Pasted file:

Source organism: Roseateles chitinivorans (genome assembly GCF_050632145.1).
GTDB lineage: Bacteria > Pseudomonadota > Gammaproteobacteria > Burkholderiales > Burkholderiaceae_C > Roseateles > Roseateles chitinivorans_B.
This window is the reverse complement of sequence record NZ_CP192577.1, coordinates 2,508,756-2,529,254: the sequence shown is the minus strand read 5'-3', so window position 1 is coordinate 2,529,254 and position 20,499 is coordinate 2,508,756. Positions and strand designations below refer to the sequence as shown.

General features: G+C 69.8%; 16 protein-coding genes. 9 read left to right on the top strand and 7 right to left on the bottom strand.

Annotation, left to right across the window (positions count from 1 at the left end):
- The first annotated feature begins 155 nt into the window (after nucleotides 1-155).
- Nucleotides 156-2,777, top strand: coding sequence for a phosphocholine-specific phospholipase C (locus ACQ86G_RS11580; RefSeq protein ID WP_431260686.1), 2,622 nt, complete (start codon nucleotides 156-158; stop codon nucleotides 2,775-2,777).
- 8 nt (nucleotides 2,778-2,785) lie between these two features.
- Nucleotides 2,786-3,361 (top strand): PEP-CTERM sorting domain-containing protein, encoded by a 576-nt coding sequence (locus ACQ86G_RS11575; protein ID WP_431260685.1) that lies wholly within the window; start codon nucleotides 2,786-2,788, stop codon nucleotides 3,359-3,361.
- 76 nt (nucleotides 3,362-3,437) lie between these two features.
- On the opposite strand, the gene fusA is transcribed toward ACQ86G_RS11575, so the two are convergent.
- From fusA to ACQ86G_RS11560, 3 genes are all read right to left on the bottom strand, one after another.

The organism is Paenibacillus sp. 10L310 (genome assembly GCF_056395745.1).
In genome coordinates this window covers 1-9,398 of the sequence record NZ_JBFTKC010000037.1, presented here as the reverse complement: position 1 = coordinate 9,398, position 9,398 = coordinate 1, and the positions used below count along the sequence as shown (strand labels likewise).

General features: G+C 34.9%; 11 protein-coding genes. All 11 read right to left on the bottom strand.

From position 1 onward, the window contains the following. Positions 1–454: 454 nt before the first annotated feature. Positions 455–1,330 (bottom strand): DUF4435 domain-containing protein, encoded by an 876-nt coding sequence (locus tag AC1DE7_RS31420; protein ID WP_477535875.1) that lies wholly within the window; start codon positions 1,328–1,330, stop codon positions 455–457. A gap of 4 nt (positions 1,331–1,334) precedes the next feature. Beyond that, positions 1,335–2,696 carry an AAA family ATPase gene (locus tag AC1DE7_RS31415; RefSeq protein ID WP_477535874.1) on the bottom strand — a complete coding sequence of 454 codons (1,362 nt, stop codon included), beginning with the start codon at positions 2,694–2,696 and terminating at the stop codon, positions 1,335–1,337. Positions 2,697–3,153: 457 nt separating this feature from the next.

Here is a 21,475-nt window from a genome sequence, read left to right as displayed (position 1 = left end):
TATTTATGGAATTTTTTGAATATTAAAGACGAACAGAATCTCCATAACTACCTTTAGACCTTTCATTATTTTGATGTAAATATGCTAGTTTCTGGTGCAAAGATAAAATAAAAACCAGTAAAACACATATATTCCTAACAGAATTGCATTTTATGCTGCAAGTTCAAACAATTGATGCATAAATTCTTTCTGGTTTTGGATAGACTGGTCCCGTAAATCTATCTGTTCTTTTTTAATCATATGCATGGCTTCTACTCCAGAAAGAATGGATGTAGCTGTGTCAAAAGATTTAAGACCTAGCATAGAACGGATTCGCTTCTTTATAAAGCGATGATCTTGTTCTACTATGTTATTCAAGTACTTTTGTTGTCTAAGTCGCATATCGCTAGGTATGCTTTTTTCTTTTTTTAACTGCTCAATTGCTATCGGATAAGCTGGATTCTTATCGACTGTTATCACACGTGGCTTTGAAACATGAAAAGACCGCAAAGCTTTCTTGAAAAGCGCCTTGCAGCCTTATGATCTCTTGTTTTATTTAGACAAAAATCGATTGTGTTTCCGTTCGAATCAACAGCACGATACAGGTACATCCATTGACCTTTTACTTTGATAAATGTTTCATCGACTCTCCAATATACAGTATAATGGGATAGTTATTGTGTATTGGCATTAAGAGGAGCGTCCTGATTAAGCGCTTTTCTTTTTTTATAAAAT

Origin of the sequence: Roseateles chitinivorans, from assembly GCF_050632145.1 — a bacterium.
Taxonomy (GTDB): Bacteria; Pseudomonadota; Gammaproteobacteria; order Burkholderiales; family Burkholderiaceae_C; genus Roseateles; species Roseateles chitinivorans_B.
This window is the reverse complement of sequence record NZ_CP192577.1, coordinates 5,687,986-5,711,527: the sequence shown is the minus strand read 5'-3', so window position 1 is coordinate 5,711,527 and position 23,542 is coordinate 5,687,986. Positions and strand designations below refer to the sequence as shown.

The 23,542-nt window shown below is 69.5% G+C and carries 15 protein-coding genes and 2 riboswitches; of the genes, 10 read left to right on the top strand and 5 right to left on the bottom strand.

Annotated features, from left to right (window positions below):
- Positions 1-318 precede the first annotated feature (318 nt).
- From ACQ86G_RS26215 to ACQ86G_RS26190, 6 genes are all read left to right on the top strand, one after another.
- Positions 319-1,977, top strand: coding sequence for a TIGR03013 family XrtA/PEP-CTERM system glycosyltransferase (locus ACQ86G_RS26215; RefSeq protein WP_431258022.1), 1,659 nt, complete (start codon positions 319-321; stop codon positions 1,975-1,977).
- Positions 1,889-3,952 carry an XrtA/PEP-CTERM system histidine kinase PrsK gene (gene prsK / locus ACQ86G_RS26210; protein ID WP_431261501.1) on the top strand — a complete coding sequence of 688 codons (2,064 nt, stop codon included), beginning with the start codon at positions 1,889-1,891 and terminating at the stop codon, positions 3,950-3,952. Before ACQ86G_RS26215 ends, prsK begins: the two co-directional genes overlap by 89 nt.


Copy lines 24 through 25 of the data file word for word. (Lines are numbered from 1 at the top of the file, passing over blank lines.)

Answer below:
- Positions 1-318 precede the first annotated feature (318 nt).
- From ACQ86G_RS26215 to ACQ86G_RS26190, 6 genes are all read left to right on the top strand, one after another.